Ovaling of chimney liner and connection to round adapter

CharlieTuna

New Member
Jan 10, 2021
52
PA
So, the 7.5 inch chimney liner ovals from passing through the damper. I have an adapter to fit that to a 6 inch outlet on the top of the stove. How much will the band clamp on the top of the adapter pull in and round the ovaled chimney liner? I haven't tightened it up yet as the installation isn't quite complete. Is there something I can or should do to try to round the ovaling more? It looks like it will need a bit of sealant.
 

kennyp2339

Minister of Fire
Feb 16, 2014
5,737
07462
No sealant unless you want a stinky chimney. May I ask why a 7.5" liner if its going to be connected to a stove requiring a 6" outlet?
 

CharlieTuna

New Member
Jan 10, 2021
52
PA
No sealant unless you want a stinky chimney. May I ask why a 7.5" liner if its going to be connected to a stove requiring a 6" outlet?
The 7.5" liner is preexisting from the old stove. I didn't see a need to replace, and certainly not in the middle of the winter.

Using stove gasket cement where the chimney liner fits into the adapter will make it stink? I was going to use that where the bottom of the adapter meets stove too.
 

bholler

Chimney sweep
Staff member
Jan 14, 2014
23,986
central pa
The 7.5" liner is preexisting from the old stove. I didn't see a need to replace, and certainly not in the middle of the winter.

Using stove gasket cement where the chimney liner fits into the adapter will make it stink? I was going to use that where the bottom of the adapter meets stove too.
No sealant should be needed for liner connections they should fit right enough on their own if you are using the proper components and installing them correctly.

Btw I doubt your liner is a 7.5" liner. It is much more likely a 7". A 7.5" would have been a custom order size no one makes it.
 

CharlieTuna

New Member
Jan 10, 2021
52
PA
No sealant should be needed for liner connections they should fit right enough on their own if you are using the proper components and installing them correctly.

Btw I doubt your liner is a 7.5" liner. It is much more likely a 7". A 7.5" would have been a custom order size no one makes it.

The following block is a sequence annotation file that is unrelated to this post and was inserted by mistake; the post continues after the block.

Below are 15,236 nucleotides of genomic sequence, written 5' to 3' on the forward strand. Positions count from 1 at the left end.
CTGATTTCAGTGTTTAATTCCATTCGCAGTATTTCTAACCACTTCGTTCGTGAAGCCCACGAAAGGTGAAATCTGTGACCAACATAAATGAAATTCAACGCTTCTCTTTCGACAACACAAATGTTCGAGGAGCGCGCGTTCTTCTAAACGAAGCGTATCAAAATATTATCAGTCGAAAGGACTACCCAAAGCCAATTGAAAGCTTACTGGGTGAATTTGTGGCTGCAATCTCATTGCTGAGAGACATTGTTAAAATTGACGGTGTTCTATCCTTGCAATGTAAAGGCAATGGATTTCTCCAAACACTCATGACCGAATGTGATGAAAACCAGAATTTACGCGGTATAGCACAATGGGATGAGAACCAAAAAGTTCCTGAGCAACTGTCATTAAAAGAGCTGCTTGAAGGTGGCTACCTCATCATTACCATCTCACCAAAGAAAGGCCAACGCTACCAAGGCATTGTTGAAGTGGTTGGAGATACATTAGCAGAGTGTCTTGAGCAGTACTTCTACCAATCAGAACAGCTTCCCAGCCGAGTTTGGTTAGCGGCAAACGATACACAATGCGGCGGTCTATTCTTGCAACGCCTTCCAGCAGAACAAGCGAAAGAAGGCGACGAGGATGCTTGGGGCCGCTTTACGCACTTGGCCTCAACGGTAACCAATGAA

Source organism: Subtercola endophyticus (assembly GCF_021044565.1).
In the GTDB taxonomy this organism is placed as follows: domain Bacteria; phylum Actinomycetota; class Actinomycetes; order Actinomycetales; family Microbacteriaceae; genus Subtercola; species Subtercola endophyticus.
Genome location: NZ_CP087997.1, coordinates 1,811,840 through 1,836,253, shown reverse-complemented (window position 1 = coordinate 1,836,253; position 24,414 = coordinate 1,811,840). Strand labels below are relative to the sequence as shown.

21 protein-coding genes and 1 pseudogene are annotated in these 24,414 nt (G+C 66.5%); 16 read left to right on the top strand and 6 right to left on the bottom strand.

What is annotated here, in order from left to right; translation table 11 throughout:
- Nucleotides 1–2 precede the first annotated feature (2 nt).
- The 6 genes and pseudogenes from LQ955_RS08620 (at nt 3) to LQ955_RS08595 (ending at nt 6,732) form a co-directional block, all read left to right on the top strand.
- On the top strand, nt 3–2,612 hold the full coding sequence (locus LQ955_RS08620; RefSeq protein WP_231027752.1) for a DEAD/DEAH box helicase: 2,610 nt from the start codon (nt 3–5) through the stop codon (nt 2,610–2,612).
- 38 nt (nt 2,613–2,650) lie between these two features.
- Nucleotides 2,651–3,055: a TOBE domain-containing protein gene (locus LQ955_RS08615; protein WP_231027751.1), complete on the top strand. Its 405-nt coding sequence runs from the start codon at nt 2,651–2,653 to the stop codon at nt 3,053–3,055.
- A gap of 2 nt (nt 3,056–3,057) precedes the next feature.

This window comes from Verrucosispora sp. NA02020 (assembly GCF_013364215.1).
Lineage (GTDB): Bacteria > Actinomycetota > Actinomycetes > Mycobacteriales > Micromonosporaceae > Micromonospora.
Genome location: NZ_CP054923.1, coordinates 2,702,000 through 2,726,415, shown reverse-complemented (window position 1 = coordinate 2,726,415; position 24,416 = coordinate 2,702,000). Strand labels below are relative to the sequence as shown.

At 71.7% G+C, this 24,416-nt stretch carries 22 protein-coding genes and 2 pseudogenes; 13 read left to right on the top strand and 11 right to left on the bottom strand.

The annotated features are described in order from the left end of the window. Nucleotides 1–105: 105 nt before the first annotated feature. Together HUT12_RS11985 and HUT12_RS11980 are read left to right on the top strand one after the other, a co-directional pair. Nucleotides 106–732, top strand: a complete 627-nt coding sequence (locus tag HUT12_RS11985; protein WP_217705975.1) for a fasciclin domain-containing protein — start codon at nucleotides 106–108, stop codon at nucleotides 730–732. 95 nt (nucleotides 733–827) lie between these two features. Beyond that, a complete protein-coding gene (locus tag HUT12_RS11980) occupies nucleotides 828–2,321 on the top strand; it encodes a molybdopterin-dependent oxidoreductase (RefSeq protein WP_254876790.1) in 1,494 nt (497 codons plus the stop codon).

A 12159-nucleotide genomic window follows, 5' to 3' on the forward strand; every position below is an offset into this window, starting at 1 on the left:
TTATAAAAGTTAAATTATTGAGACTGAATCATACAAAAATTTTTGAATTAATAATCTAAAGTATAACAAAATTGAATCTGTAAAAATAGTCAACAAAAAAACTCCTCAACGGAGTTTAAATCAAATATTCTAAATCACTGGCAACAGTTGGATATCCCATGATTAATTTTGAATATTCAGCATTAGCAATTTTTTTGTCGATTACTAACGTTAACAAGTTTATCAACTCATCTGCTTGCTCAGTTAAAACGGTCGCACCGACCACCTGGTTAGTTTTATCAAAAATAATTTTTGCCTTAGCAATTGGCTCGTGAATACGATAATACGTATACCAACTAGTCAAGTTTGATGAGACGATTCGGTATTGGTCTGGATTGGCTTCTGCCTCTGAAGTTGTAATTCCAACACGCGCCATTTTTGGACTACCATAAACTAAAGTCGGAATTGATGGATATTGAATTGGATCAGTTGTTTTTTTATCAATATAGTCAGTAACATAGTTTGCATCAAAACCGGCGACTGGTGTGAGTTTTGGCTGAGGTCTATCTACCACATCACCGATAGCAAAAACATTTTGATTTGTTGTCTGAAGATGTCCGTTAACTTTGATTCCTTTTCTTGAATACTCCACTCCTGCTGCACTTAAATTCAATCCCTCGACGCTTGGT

Well, it is definitely a 7.5 inch liner. I needed a custom built adapter made for it. I can give a plug for Dan's Rugged Pipe in Lisbon Falls, Maine. I had to make a cut into that for the damper control. It's quite close to the top of the stove. So, I used gasket sealant around the adapter and the stove for good measure. I also had nuts welded to it for where it connects to the brackets on the stove top. My concern was the ovalling of the liner fitting the round adapter, but everything is connected and working properly. I wrapped some gasket rope around where the liner fits in to the adapter for good measure.
 
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bholler

Chimney sweep
Staff member
Jan 14, 2014
23,986
central pa
Well, it is definitely a 7.5 inch liner. I needed a custom built adapter made for it. I can give a plug for Dan's Rugged Pipe in Lisbon Maine. I had to make a cut into that for the damper control. It's quite close to the top of the stove. So, I used gasket sealant around the adapter and the stove for good measure. I also had nuts welded to it for where it connects to the brackets on the stove top. My concern was the ovalling of the liner fitting the round adapter, but everything is connected and working properly. I wrapped some gasket rope around where the liner fits in to the adapter for good measure.
Sounds good gasket sealant won't smell it will probably crack and fall out but won't hurt anything. The 7.5" thing just doesn't make sense to me. I have been doing this a long time and never heard of or seen any pipe fittings or stoves in 7.5. that is an odd one
 

CharlieTuna

New Member
Jan 10, 2021
52
PA
Sounds good gasket sealant won't smell it will probably crack and fall out but won't hurt anything. The 7.5" thing just doesn't make sense to me. I have been doing this a long time and never heard of or seen any pipe fittings or stoves in 7.5. that is an odd one
Occasionally, there are downdraft issues under certain weather conditions when starting a fire. I figured the gasket sealant should help with that, or other issues with drafts in the house from an open door, or whatever. The old stove had a 7" port on the top, but the liner that was installed was 7.5", with an adapter to match. I don't know if that was normal, but it all works now. Maybe someone got a deal on 7.5" liner.
 

bholler

Chimney sweep
Staff member
Jan 14, 2014
23,986
central pa
Occasionally, there are downdraft issues under certain weather conditions when starting a fire. I figured the gasket sealant should help with that, or other issues with drafts in the house from an open door, or whatever. The old stove had a 7" port on the top, but the liner that was installed was 7.5", with an adapter to match. I don't know if that was normal, but it all works now. Maybe someone got a deal on 7.5" liner.
The ww large had an 8" oval outlet small has 6". Insulation on the liner would help with the cold startups by allowing the liner to get up to temp much faster.
 

CharlieTuna

New Member
Jan 10, 2021
52
PA
The ww large had an 8" oval outlet small has 6". Insulation on the liner would help with the cold startups by allowing the liner to get up to temp much faster.
The ww large had an 8" oval outlet small has 6". Insulation on the liner would help with the cold startups by allowing the liner to get up to temp much faster.
That came with an oval exhaust port (flue collar) that connected to a VC "flex connector" system that went through the damper. When the chimney liner was installed, an adapter was bolted on to the top of the stove with a round port. I still have the old adapter fitting around somewhere. It was 7" at the bottom and expanded at the top to fit the 7.5" liner.